By Simon Lawrence

To our dear Perth community; we are living in very strange and unusual times. However, the Jewish people have lived in strange and unusual times throughout our history. We are, by our very nature, ‘different’. We are known as the “ivrim”, named for Avram Ha’ivri, who came from the other side (of the River Jordan), homiletically understood as ‘being different’. Haman in the megillah “accuses” us of ‘having different laws from other people’. This has always been a badge of pride for us rather than a badge of shame. Yes, we are different. Not better, but different. Yes, we have different laws and rules, and yes, we eat different foods and have different celebrations on different days. We should be proud of that.

In these strange and different times, as we get ourselves ready for the seder, we will need to be just a little bit more different this year. When we say ‘ma nishtana’ at Pesach 2020 – “How is this night different from all other nights?” we may be thinking in our hearts “How is this year different from all other years”? Our seders may be quieter than usual, but let us try to have hope and faith in our hearts as we say, yes, this year is different from all other years, just as this night of seder is always different from all other nights and we Jews are different from all other people.

Perhaps different is good? ‘Different’ gives us an opportunity to reflect on all that we have, to appreciate and celebrate life, to remember the miracles that God has done for us in the past, to thank him for the ‘geulah’, the redemption from Egypt. We remember (in ve’hi shemada), the ongoing promise of guidance through generations of challenges as Jews, for ensuring that our Torah has stayed the same and our people have lived. For our emergence as a people from the ashes of the greatest of human tragedies, for the birth and development of our wonderful state of Israel, for the strength of the Jewish world in the late 20th and early 21st centuries.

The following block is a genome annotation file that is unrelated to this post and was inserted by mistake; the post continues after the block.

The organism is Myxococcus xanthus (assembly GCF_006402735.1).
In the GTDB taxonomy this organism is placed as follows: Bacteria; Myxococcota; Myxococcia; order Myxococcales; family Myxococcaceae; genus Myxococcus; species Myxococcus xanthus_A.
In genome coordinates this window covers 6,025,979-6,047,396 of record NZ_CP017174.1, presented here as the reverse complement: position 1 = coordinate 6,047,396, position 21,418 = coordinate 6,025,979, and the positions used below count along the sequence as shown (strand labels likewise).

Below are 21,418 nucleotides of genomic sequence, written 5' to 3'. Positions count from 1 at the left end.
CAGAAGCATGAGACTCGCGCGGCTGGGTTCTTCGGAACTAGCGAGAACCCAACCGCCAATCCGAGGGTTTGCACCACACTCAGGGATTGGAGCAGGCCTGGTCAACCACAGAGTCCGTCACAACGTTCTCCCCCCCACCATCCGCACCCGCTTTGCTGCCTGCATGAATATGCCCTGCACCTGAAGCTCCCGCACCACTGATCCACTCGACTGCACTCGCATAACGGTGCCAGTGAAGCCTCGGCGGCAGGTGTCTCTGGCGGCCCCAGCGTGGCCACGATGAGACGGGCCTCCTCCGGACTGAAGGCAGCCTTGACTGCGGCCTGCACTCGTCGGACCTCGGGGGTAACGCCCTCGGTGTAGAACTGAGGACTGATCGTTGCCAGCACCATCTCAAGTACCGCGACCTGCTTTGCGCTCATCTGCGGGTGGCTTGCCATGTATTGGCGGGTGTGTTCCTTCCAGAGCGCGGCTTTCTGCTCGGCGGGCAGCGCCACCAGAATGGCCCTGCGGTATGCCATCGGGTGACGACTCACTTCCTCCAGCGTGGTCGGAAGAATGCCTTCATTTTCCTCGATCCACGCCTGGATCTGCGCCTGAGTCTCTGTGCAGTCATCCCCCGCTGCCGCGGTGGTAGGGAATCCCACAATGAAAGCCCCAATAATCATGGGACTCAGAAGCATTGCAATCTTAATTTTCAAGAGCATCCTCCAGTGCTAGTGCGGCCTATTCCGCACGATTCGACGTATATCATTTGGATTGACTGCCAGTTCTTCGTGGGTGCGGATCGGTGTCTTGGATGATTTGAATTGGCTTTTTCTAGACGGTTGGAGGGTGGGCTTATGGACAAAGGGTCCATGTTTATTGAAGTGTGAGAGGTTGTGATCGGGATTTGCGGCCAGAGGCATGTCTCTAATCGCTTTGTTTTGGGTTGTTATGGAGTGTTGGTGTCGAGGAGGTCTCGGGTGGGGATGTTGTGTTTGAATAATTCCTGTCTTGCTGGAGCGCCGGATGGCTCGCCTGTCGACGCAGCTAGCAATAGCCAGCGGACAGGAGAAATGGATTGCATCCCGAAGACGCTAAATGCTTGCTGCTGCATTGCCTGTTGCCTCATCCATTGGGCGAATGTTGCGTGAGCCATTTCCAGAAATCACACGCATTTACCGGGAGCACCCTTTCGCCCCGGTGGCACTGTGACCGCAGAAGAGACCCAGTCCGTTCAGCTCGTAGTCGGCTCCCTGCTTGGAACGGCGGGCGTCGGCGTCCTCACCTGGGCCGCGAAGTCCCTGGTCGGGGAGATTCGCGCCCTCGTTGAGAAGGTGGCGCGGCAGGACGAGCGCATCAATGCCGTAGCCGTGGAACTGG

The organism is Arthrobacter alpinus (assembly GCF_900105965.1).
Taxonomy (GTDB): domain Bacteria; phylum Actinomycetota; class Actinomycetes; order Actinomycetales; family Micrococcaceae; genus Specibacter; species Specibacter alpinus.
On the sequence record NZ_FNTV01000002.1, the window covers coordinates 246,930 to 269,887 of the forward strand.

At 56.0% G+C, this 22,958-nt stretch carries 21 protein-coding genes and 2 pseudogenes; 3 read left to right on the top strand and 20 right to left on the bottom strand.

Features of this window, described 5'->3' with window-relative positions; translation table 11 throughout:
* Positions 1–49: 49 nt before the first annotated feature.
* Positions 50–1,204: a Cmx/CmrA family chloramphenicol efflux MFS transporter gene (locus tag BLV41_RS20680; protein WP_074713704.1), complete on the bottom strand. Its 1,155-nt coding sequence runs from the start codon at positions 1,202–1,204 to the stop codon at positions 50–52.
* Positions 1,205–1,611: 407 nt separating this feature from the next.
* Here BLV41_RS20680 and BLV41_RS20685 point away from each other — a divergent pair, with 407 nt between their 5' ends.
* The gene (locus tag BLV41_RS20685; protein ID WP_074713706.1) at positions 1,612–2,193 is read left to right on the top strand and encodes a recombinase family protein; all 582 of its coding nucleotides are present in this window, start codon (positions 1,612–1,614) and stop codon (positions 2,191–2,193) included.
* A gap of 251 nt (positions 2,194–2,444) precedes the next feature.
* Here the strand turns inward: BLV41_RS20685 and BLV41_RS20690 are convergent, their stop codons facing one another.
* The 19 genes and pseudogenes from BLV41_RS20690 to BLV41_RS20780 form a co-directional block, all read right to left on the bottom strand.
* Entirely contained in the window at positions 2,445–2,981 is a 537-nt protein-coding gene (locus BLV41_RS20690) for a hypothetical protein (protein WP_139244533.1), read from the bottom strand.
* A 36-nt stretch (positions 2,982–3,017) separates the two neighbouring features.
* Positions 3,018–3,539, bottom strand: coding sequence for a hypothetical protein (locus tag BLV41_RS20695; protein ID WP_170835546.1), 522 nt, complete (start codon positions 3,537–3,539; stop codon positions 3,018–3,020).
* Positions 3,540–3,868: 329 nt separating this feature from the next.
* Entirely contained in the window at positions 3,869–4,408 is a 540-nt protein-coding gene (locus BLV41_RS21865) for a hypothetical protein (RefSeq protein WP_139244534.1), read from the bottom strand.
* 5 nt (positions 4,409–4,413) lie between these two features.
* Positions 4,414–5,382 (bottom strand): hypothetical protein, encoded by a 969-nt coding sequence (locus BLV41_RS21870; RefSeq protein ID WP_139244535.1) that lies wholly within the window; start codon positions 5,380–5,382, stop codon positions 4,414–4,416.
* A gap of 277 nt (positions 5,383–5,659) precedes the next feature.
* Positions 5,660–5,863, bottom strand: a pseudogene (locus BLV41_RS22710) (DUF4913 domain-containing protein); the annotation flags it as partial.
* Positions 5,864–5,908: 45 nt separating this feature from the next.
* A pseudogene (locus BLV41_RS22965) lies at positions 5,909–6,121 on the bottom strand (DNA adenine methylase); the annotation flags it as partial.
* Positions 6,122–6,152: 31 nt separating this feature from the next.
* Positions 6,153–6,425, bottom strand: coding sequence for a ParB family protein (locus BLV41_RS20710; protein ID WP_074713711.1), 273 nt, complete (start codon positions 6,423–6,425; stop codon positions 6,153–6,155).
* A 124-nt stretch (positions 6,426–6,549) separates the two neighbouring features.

Yet, in some ways, this Pesach will be the same. The Hagaddah will be the same one that Jews have recited for centuries. We will eat matza as we did last year, we will, no doubt, eat matza balls in our chicken soup and sing the same songs. We will remember the Exodus in the identical manner that our forefathers have done for generations.

Different yet the same.

Let us thank God for what we have and for the blessing of being different yet the same.

Every year, we pray that next year will be ‘different’!

‘Le shana baba biyrushalayim’, - next year in Jerusalem!

And this year we will sing this as we have for generations but let us also use our seder night in 2020 as a time to pause and pray for an end to this terrible disease.

Each year we recite, “This year we are slaves, next year we will be free people.”

This year, perhaps consider also including; 

“This year, the world is in a crisis, may next year be one of health and happiness for the entire world.”

Finally, let us give thanks to our community leaders and organisations who have acted with such “seichel”, common sense and understanding in the face of enormous pressure over the last few weeks.

Health and happiness to you and your families.

‘Chag Kasher ve sameach’